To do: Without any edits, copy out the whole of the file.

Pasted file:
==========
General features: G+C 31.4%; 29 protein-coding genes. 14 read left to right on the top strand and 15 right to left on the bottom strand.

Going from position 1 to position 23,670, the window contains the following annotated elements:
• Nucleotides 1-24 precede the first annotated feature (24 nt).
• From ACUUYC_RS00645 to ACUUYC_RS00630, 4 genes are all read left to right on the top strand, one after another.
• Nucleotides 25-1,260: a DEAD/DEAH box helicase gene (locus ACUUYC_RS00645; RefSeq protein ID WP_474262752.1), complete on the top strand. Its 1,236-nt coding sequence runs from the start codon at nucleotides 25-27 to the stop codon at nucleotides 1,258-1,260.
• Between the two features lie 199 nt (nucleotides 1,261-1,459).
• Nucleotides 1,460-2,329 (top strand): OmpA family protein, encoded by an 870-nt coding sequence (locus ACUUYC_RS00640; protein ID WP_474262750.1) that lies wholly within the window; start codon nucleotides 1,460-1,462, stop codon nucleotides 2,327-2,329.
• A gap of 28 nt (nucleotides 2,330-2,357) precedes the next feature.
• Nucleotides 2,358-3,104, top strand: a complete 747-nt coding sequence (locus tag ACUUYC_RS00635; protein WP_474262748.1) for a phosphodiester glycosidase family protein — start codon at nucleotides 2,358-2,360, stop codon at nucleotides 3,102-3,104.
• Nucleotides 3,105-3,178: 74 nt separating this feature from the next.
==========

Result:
General features: G+C 31.4%; 29 protein-coding genes. 14 read left to right on the top strand and 15 right to left on the bottom strand.

Going from position 1 to position 23,670, the window contains the following annotated elements:
• Nucleotides 1-24 precede the first annotated feature (24 nt).
• From ACUUYC_RS00645 to ACUUYC_RS00630, 4 genes are all read left to right on the top strand, one after another.
• Nucleotides 25-1,260: a DEAD/DEAH box helicase gene (locus ACUUYC_RS00645; RefSeq protein ID WP_474262752.1), complete on the top strand. Its 1,236-nt coding sequence runs from the start codon at nucleotides 25-27 to the stop codon at nucleotides 1,258-1,260.
• Between the two features lie 199 nt (nucleotides 1,261-1,459).
• Nucleotides 1,460-2,329 (top strand): OmpA family protein, encoded by an 870-nt coding sequence (locus ACUUYC_RS00640; protein ID WP_474262750.1) that lies wholly within the window; start codon nucleotides 1,460-1,462, stop codon nucleotides 2,327-2,329.
• A gap of 28 nt (nucleotides 2,330-2,357) precedes the next feature.
• Nucleotides 2,358-3,104, top strand: a complete 747-nt coding sequence (locus tag ACUUYC_RS00635; protein WP_474262748.1) for a phosphodiester glycosidase family protein — start codon at nucleotides 2,358-2,360, stop codon at nucleotides 3,102-3,104.
• Nucleotides 3,105-3,178: 74 nt separating this feature from the next.